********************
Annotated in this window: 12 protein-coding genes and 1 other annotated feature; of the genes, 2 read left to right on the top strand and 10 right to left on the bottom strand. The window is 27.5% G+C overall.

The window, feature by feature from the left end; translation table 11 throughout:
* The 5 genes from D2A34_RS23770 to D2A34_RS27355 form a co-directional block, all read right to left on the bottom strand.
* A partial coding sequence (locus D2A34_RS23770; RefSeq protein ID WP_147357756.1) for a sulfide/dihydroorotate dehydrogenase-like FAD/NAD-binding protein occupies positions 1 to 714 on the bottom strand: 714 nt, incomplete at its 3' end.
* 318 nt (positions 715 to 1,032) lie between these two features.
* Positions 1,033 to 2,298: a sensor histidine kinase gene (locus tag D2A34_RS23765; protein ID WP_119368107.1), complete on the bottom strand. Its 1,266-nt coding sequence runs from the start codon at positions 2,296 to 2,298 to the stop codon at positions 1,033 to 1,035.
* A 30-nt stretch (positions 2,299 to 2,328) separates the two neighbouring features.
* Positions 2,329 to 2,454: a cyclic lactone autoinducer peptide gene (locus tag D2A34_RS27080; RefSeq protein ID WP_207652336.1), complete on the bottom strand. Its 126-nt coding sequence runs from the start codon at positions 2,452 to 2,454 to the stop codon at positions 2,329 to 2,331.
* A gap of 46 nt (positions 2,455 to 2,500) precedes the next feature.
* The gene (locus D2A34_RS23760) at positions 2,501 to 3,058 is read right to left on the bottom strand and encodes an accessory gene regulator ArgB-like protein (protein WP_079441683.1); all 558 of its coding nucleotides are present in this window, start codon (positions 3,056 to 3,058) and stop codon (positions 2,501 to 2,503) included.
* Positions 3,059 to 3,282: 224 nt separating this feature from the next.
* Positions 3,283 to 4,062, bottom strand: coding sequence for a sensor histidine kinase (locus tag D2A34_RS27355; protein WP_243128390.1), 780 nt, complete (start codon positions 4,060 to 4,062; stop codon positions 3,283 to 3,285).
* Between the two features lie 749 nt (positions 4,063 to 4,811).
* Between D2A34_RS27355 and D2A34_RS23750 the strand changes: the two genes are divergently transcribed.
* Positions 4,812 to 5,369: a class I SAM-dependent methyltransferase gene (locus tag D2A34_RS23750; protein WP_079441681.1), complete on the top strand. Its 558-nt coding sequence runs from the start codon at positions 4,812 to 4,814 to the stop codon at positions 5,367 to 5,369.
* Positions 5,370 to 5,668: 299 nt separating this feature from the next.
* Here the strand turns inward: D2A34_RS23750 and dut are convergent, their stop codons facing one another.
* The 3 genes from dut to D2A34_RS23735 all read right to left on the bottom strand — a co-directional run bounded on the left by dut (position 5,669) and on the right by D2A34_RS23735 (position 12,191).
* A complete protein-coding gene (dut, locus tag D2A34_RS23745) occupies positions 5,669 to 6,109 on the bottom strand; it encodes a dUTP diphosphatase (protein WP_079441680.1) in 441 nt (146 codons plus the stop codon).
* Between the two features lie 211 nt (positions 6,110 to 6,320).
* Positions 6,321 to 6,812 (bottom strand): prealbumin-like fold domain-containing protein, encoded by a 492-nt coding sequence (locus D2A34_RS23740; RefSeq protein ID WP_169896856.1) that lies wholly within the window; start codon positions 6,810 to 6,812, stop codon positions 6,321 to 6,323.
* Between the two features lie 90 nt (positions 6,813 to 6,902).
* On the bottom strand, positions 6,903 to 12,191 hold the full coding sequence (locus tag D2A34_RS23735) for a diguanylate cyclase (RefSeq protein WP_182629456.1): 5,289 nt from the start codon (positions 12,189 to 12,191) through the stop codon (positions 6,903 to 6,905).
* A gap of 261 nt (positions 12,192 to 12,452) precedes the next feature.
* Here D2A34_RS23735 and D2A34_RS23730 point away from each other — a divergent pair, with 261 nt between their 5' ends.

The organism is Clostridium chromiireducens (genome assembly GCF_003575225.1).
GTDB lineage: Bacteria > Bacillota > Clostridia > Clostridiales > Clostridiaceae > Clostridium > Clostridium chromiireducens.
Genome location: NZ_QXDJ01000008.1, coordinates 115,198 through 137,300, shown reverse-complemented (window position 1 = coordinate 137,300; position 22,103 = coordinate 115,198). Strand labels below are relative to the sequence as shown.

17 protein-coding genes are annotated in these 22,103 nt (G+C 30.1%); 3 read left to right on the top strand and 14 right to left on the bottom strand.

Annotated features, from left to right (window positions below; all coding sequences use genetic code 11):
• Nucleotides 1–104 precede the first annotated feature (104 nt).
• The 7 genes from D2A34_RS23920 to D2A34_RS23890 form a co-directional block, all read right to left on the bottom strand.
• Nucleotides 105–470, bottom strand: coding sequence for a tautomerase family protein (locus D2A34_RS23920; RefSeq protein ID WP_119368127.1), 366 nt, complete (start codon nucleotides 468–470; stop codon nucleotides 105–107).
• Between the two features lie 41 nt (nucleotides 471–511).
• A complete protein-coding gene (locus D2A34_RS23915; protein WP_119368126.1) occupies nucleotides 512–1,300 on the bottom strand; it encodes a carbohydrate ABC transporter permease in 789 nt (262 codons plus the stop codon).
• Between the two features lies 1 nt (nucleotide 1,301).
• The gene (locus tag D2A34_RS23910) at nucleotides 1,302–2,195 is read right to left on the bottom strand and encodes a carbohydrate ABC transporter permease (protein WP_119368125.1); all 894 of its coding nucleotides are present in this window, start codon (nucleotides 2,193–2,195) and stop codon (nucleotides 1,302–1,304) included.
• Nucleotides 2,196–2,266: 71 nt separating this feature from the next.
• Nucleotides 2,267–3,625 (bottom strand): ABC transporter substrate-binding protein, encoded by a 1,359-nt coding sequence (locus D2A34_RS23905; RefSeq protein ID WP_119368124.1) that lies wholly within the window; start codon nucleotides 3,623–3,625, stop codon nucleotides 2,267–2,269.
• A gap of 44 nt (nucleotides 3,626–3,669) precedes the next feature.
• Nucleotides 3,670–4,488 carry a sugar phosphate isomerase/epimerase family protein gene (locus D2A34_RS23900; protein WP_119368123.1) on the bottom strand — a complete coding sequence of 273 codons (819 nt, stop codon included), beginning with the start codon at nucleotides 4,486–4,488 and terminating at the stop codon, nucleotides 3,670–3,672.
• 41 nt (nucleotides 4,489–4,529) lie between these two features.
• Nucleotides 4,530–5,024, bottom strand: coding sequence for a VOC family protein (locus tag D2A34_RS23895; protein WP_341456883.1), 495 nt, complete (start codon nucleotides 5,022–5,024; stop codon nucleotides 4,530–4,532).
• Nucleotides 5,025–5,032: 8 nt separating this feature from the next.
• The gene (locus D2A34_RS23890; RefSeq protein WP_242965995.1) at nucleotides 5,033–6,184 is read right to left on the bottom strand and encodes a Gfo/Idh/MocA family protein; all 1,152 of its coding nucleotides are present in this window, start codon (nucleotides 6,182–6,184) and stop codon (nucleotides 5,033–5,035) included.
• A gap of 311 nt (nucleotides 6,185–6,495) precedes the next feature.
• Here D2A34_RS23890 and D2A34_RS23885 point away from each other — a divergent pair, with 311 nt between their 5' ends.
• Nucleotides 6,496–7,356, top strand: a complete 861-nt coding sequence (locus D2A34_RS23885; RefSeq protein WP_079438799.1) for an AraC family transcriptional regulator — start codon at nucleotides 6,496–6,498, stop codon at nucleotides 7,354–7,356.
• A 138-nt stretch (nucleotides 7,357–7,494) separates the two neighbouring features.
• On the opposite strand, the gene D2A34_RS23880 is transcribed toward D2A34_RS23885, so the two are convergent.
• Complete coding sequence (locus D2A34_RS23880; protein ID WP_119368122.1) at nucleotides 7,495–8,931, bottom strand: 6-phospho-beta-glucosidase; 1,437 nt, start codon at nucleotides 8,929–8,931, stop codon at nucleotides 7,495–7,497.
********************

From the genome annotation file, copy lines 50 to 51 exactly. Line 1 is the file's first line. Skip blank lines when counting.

• On the opposite strand, the gene D2A34_RS23880 is transcribed toward D2A34_RS23885, so the two are convergent.
• Complete coding sequence (locus D2A34_RS23880; protein ID WP_119368122.1) at nucleotides 7,495–8,931, bottom strand: 6-phospho-beta-glucosidase; 1,437 nt, start codon at nucleotides 8,929–8,931, stop codon at nucleotides 7,495–7,497.